Franco Folini The National Maritime Union headquarters was restored by Perkins Eastman in 2014 and now houses the Lenox Health Greenwich Village emergency care unit.

New Orleans–based Frank Lloyd Wright–trained modernist architect Albert Ledner died on Nov. 14 in Manchester, N.H., while visiting his son. He was 93.

Ledner is best known for his nautical designs of three New York structures for the National Maritime Union—constructed between 1964 and 1968—each of which feature porthole-like windows. (One of the buildings was converted into a Dream Hotel location in 2007.) He also designed more than 40 residences in New Orleans, where he lived for most of his life. The Galatoire House, which features repurposed windows from a 1860s convent, is considered by many one of his best works. Most recently, Ledner attended a screening of a documentary biopic about his life an work, Designing Life: The Modernist Architecture of Albert C. Ledner, shown at the Architectural Design Film Festival in New York earlier this month.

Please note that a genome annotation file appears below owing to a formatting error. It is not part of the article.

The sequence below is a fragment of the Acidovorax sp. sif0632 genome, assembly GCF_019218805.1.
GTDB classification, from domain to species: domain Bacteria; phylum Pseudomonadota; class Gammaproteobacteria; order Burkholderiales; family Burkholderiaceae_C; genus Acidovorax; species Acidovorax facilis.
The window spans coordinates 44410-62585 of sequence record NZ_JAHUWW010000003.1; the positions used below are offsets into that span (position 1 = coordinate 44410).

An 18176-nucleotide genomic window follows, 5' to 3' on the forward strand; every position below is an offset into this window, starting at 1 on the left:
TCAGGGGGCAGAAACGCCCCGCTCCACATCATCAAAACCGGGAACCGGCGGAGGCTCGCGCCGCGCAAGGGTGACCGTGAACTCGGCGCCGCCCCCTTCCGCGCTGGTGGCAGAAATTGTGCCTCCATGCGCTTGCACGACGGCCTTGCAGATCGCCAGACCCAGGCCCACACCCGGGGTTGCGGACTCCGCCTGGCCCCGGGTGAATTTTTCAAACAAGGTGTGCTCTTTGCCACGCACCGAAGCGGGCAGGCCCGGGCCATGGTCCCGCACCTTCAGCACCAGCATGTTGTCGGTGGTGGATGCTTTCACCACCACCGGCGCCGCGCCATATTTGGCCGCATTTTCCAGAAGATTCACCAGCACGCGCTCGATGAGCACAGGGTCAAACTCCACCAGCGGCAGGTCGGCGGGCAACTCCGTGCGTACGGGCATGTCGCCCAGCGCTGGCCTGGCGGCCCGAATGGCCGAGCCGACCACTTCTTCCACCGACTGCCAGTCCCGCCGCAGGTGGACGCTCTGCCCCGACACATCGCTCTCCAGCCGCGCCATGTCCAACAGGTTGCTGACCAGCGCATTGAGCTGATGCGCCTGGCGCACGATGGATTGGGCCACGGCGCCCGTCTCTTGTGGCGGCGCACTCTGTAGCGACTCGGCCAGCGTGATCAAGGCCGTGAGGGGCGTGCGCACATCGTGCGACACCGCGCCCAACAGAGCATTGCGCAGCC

After graduating from the Tulane School of Architecture in 1948, Ledner traveled to Wisconsin to work as an apprentice for Frank Lloyd Wright at Taliesin. By 1951, Ledner had moved back to New Orleans and began his career as an independent architect, opting not to join a large firm. Many of his designs feature traditional modernist elements with whimsical touches, such as the use of 1,200 amber glass ashtrays on his 1962 Ashtray House and the scalloped overhang edges of the Martime Union Headquarters.

Trailer for Designing Life: The Modernist Architecture of Albert C. Ledner from roy beeson on Vimeo.